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What Awful Marriages & Cults Have in Common

Know someone stuck in an abusive relationship?

People often wonder why abused men or women stay in terrible relationships.

It seems like a completely absurd notion. Yet, it happens every day.

Domestic Violence & Cults: The fact is that abusive relationships have a lot in common with cults. In both, victims feel completely demoralized, injured and trapped. Follow along; you'll see that cult behavior can shed light on why abuse victims feel stuck and desperately unhappy. And, of course, it is not uncommon to have domestic violence within a cult.

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Mind control and abuse are not unique to any one situation.

Consider the words of two cult survivors:

  • Anyone, no matter how intelligent and strong they are, can be drawn into a cult under the right circumstances. Most people who have never had it happen to them would not understand this. Brainwashing is like the "boiling frog" theory, it's very subtle and you don't know it's happening to you until it's too late
  • Cults are designed to keep a clear separation between those inside and outside. The more faithful a follower, the more reliant the person is on the group. It becomes everything--family, friends, church, home, work, dwelling, community. Extracting oneself from that after decades is difficult, and sometimes impossible. It is both terrifying and isolating

And, here are the words of a domestic abuse survivor:

  • My therapist asks how I had managed to numb myself for so many years, but amazingly I did and now I am feeling all the anger, depression and I am so filled with these feelings. But mostly I feel robbed of my myself I feel so reduced to this tinny person that I was not and I look at myself now and I am like how did this happen? How did I become this small person who at all put someone before them and in the process my happiness was jeopardized ad chunks of myself were taken away

Or as abuse expert, Leslie Morgan Steiner tells us:

  • [Domestic violence is] a carefully laid physical, financial and psychological trap. 

Note how much they have in common. Both domestic abuse and cult brainwashing involve the loss of a person’s sense of power. You are trapped and afraid to leave, lest something awful will happen to you.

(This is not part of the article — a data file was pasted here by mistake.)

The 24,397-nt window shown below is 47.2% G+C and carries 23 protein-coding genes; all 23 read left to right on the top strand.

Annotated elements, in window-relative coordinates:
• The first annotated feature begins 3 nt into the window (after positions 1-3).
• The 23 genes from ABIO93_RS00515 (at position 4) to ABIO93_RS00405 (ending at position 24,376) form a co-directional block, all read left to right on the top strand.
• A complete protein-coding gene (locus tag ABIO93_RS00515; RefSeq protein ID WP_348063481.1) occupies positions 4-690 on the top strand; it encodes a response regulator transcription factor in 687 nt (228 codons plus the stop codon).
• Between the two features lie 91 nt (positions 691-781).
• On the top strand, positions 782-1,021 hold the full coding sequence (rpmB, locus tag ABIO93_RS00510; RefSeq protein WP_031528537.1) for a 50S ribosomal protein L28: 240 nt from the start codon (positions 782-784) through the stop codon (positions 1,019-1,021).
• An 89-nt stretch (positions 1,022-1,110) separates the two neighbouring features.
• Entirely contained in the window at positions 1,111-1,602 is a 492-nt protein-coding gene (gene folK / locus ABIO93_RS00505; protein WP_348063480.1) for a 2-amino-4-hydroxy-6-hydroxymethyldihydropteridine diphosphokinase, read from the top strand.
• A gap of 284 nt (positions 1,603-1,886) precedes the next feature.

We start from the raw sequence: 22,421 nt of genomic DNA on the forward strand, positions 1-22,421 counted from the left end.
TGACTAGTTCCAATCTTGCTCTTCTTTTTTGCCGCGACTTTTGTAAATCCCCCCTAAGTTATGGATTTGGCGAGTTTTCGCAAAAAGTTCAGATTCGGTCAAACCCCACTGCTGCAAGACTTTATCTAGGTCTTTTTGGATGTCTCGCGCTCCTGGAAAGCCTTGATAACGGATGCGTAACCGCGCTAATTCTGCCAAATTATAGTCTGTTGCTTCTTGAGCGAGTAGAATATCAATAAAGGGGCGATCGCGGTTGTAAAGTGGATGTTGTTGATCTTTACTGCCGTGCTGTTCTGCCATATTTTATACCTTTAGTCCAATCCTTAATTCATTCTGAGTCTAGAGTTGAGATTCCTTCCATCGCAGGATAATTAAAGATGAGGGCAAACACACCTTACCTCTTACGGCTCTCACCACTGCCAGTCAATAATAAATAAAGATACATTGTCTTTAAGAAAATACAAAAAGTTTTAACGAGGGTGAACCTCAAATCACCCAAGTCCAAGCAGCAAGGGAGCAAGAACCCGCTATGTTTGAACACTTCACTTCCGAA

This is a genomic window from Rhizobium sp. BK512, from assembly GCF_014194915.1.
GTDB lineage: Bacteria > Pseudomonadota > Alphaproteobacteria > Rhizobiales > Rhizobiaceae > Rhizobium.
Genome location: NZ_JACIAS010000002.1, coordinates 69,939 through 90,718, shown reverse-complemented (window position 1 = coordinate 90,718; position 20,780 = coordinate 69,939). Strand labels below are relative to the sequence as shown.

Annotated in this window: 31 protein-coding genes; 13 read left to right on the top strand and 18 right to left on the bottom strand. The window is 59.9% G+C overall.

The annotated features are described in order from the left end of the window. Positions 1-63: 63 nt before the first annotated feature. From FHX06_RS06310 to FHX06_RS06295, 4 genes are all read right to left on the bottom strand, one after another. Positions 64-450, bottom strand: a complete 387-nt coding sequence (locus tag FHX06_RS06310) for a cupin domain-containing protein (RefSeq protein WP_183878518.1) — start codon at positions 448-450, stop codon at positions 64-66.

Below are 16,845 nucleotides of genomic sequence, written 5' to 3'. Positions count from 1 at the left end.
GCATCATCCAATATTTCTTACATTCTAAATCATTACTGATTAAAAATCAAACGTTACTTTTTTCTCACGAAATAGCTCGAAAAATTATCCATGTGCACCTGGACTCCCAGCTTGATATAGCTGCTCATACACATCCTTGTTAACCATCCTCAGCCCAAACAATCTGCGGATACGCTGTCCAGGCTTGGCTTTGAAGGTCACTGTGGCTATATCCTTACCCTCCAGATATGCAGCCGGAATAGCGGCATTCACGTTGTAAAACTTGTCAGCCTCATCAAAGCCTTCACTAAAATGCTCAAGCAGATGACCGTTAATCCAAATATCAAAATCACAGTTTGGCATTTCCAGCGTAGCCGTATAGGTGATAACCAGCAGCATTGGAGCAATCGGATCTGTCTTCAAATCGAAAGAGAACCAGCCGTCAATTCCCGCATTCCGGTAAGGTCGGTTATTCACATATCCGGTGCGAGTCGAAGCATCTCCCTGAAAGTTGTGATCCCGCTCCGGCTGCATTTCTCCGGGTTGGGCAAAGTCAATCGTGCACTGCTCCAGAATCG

Our Leader, Our Guru, Our Priest: Cults usually have a leader, or a core group of “teachers” who offer “love” but will punish you on a whim; particularly if you dare to have your own thoughts. Thinking for your self is a form of disobedience. So, if you are in a cult, your desperate need to be loved trumps your wish to be your own person.

The cult leader – often a man – will punish your “disobedience.” He will call you evil and wayward. He is so convincing that a part of you starts to believe him. He may even create a theology that keeps you in place. It’s a form of brainwashing. What’s good for him is what is good for the religion.

Here’s how cults usually work:

1.  First, there’s usually a charismatic leader (or "teacher") who draws you in.

2.  Next, the leader sets up an in group vs. an out group.

3. Control is maintained: Abuse keeps in you line, as well a love and praise.

4. To leave is to be cut off or put into danger.

In an abusive relationship, the abuser – also, often a man (but, not always) – will demand fealty to his needs. He may offer stability and a home. He might even offer a sappy sort of closeness, but watch out. If you obey, he may refrain from attacking. You may even be praised. If you don’t, you’ll be on the receiving end of self righteous outrage – and the physical, sexual or verbal abuse that goes with it.

Cultic Mind & Child Mind: So, why don’t you leave?

The answer lies in the cultic mind. Abusers use two ancient techniques of mind control.

  • Deep within, most adults want to let go and have someone take care of them. It is often unconscious. Adult life is scary; work, bosses, health care etc. Deep within many people hope that someone will offer protection. And, these abusers often do just that. Despite what you may think, a malignant abuser often will offer attention and warmth; at least in the beginning.